It’s been a busy six months at the Detroit Food Policy Council.
We have been working to update the city’s food security policy, which was originally adopted in 2008, following two years of hard work driven by the Detroit Black Community Food Security Network and others who care about food justice and food access issues in the city of Detroit.
It’s important to note that this original work triggered the creation of the Detroit Food Policy Council. With eight years of food work now under our belt, the council decided it was time to re-visit the original policy and garner new community input and perspective.
To give you a framework, the food policy that’s currently in place addresses eight issue areas, has three to nine listed action items under each, and is nine pages in length. It covers food access, food literacy, hunger, economic injustice, urban agriculture and more. The policy is forward thinking and grounded in the true belief that Detroit, while facing many barriers, can have an equitable, sustainable food system.
Since the Detroit Food Policy Council is a member of the Detroit Food & Fitness
Collaborative, it’s not surprising that the policy is aligned with the Detroit Food & Fitness Collaborative’s mission to make sure all Detroiters, including the most vulnerable children, have access to affordable, healthy locally grown food.
In short, both of our groups were fortunate to have such a great original policy to turn to before the council even began our research and revamping.
Here’s how the revision project has unfolded. After receiving a grant last year to assess and update the policy, we assembled a team of folks to help, including three external consultants from different backgrounds and our own Kibibi Blount-Dorn, the program manager here at Detroit Food Policy Council. The team conducted focus groups and listening sessions, and distributed both online and hard-copy surveys.
Through hard work and attention to detail, our policy update team made sure that all seven districts in Detroit had a voice. We collected 341 surveys and had great turnout at our listening sessions. We sent postcards and distributed flyers to reach people, and we worked with community groups all over the city to help us connect with many different community members. We heard from emergency food providers, working families, urban gardeners, seniors, and folks from many different walks of life.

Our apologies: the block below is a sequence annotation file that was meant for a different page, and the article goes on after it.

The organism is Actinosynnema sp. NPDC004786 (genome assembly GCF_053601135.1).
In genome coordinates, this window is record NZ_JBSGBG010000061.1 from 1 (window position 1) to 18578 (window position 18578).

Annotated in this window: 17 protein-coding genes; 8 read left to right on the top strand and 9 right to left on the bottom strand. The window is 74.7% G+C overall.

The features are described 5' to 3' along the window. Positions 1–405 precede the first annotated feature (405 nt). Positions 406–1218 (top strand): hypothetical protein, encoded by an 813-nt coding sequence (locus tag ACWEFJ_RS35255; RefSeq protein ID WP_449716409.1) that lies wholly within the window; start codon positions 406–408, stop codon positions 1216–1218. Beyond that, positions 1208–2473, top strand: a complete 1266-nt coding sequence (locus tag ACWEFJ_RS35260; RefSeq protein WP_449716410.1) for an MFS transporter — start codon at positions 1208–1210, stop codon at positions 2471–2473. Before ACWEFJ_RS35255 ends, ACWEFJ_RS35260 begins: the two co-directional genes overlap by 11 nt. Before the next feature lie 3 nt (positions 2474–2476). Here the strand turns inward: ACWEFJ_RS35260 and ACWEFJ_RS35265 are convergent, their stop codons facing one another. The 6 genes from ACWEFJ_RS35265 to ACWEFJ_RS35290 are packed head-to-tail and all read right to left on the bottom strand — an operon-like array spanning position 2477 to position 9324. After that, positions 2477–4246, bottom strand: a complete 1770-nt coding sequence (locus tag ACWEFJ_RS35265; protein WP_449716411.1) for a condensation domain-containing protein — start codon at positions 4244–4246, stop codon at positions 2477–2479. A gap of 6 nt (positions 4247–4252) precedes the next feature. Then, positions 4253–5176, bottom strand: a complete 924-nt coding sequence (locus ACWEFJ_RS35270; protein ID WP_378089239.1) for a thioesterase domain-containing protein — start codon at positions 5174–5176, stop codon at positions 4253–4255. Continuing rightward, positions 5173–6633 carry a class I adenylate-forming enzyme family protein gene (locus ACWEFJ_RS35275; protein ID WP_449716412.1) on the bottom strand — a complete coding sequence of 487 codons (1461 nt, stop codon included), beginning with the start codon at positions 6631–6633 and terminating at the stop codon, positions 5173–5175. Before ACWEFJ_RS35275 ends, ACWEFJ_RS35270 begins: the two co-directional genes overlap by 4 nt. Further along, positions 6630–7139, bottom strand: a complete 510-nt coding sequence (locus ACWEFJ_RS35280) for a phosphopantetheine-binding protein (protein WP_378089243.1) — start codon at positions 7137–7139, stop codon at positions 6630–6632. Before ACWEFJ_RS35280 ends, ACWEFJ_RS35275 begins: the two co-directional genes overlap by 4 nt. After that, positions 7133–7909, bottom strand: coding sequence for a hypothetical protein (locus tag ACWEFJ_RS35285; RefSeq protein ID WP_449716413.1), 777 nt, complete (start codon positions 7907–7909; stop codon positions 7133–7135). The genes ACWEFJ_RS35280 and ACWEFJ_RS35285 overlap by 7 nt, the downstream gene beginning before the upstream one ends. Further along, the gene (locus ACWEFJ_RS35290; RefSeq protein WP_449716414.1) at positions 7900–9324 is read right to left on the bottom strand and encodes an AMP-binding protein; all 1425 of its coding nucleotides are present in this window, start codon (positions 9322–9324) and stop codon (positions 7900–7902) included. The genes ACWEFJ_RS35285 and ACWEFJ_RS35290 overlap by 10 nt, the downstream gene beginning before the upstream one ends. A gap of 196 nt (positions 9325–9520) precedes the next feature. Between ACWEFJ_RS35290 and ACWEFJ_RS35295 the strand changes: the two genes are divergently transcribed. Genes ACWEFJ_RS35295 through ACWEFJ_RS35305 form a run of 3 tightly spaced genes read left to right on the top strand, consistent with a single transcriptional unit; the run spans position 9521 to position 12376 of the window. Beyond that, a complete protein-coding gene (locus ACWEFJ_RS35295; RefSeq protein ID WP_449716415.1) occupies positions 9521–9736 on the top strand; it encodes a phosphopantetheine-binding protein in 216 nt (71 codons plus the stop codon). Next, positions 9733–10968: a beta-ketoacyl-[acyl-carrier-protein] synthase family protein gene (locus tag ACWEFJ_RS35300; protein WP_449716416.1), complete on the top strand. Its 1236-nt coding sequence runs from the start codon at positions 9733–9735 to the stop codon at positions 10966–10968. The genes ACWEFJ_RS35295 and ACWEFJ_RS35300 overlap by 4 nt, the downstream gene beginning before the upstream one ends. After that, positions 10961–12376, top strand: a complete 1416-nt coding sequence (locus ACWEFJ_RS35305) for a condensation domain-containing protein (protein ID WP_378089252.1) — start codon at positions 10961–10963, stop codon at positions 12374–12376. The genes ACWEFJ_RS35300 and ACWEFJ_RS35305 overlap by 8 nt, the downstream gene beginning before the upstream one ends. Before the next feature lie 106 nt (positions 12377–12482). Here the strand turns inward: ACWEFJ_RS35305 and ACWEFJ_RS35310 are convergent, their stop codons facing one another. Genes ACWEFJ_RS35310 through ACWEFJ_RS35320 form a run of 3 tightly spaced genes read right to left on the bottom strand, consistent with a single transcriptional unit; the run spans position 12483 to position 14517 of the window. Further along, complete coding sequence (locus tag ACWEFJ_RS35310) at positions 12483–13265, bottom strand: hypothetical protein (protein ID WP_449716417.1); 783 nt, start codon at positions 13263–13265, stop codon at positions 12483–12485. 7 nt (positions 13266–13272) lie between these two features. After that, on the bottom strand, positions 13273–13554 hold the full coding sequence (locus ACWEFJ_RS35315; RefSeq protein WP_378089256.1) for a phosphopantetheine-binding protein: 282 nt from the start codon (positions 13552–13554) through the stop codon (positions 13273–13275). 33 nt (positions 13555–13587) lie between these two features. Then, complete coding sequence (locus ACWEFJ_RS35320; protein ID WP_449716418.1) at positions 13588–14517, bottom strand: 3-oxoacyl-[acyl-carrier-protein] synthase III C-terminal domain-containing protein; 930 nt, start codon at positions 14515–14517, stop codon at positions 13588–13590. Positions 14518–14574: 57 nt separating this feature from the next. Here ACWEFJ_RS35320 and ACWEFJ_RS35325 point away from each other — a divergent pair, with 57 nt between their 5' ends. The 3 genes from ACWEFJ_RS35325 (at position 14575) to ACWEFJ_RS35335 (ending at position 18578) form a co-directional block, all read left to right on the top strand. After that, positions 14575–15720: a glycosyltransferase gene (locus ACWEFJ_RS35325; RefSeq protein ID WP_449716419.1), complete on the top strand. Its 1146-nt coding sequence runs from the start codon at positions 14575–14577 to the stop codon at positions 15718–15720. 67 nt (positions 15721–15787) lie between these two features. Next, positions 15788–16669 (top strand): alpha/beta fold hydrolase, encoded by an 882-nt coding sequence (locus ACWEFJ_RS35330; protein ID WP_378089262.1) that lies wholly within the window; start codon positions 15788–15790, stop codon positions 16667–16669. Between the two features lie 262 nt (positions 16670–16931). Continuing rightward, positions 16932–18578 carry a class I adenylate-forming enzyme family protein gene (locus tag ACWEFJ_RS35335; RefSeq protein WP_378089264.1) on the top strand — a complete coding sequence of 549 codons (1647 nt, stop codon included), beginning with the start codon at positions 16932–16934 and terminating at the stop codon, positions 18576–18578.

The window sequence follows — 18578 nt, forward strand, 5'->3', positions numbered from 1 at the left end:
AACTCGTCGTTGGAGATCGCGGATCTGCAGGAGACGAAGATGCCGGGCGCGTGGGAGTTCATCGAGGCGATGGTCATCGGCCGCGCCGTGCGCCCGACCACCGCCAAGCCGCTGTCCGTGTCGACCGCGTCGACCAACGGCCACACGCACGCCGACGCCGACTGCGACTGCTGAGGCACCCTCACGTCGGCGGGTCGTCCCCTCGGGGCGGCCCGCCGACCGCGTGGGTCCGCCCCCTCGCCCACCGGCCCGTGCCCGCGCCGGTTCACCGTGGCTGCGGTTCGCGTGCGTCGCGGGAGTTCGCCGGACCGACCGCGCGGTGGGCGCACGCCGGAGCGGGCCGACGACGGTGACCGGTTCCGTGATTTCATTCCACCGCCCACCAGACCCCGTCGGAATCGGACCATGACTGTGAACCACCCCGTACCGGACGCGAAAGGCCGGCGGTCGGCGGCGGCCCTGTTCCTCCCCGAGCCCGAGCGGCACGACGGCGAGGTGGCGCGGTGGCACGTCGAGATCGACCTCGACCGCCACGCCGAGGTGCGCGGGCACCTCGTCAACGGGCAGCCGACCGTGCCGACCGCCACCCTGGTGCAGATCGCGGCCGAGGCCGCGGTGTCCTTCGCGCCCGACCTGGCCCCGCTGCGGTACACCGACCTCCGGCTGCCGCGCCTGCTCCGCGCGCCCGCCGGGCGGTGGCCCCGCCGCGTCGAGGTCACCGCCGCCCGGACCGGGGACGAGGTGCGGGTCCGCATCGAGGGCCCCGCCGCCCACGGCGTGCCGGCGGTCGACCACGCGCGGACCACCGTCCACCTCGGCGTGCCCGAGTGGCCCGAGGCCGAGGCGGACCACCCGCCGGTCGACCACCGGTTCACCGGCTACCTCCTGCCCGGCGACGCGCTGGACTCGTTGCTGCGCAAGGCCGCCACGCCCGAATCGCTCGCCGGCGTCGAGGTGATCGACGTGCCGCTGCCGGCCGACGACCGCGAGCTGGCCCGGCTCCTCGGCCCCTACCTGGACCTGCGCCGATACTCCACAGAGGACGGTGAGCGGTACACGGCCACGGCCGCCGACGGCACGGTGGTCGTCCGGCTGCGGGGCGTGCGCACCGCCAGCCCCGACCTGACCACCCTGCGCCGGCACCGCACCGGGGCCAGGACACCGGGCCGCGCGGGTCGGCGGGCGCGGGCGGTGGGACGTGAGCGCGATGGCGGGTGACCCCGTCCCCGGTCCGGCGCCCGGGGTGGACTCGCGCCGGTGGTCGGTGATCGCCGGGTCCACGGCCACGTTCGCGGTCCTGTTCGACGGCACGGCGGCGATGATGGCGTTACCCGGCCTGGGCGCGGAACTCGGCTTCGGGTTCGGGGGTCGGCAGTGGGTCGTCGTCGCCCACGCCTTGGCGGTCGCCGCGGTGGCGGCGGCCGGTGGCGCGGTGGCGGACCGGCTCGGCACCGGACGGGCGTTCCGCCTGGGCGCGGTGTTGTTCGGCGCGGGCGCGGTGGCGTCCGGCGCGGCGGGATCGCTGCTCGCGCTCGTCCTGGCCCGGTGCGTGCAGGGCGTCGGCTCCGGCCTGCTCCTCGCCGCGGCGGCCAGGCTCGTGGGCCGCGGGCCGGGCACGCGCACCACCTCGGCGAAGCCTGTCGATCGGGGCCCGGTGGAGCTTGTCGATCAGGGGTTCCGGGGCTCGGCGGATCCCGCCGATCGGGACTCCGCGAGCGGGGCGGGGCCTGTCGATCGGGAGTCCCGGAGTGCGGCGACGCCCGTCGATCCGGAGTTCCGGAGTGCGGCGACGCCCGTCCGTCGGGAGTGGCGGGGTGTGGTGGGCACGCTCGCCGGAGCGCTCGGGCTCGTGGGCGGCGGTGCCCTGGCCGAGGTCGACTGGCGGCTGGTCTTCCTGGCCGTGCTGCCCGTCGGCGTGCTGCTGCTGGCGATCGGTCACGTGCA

All in all, we gathered input from around 500 Detroiters. Some of the highlights of this process were our final city-wide listening session on October 31 and our 20-person focus group on September 29, which gathered viewpoints from people who work within the food system.
Right now, we are in the process of further synthesizing all of the data we collected, but we’ve had two important observations early on:
We need to better promote the food work being done in the city so that everyone knows where resources are and how to access them. We were surprised to find out that many people were unaware of the City of Detroit’s policy on food security. We also learned that some of the activities folks expressed an interest in, such as fisheries and aquaponics, are already exist locally.
We need to educate more than ever. People definitely asked for more education around health and wellness.
Internally, we know that we want to carefully track the items in the new policy and create a process for updating it. The policy will help guide our work, and in the short- and long-term improve the food system for families and individuals. Good, locally sourced food contributes to individuals living a healthy life – but it also contributes at a more global level by creating better public health outcomes and thus a stronger city.
I will keep you posted on the policy revisions, and our work with the Detroit City Council, and look forward to sharing more in the upcoming months.